The Evolution of Diamonds

Diamonds were treasured as talismans as early as 800 B.C. The Krishna River delta in Southern India was the world leader in diamond mining from the 9th century BC to the mid-18th century AD. During the First Century A.D., it was the height of stature for prominent Romans to wear uncut diamonds, mounted in gold rings. These diamond talisman were awarded to a fortunate few by the emperor. 
 In the 13th century, Louis IX of France, proclaimed an order forbidding all women, including queens, to wear diamonds! He insisted that diamonds were only for Kings. This law was challenged 200 years later by the mistress of Charles VII, who is considered responsible for making diamonds popular to all members of the French court. The 14th century was the start of diamond cutting, however this was mostly superficial polishing. Then came the point cut, which followed the natural shape of the diamond.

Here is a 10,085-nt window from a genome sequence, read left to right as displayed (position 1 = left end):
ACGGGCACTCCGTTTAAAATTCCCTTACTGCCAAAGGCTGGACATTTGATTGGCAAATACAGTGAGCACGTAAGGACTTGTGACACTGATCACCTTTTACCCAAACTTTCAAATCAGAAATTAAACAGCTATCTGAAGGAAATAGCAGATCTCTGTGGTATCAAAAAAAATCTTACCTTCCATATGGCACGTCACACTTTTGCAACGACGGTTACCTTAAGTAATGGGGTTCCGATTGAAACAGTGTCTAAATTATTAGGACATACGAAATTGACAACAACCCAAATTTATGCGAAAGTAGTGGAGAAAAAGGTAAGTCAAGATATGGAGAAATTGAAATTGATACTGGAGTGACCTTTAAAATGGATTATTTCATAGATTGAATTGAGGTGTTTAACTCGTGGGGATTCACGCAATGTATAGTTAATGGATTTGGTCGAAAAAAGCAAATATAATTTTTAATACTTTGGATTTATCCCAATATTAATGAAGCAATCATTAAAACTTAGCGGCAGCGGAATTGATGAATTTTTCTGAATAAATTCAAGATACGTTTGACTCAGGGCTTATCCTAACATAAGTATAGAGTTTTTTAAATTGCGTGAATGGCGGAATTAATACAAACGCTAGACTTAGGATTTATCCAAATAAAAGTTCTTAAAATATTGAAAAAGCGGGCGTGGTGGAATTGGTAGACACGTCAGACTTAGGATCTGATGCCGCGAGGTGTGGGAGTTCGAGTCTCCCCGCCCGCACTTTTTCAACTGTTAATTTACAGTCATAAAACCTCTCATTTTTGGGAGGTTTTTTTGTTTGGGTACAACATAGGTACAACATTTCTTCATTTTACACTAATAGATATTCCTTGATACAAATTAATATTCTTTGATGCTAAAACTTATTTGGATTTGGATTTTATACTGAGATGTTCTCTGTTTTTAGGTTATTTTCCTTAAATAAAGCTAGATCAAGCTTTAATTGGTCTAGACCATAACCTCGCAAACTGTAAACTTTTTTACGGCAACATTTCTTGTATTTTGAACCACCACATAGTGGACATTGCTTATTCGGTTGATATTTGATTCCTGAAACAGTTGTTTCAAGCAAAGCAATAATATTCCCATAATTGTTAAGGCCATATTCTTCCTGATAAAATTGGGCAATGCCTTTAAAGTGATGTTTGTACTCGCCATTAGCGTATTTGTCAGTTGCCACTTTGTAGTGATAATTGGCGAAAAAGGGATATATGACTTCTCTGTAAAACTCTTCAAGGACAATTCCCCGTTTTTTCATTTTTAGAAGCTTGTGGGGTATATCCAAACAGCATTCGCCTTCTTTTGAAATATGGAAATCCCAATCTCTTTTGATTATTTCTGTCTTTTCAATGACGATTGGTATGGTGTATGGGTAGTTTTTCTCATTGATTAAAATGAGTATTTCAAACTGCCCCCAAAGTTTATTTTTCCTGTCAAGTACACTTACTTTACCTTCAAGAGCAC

Not until the late 1400’s did we see a diamond used in an engagement ring. In 1477 Mary of Burgundy became the first to receive a diamond engagement ring which was gifted to her by Archduke Maximilian of Austria. The ring was said to be set with a point cut diamond and thin flat pieces of diamonds in the shape of an “M”.
 

Posted on April 6, 2017 .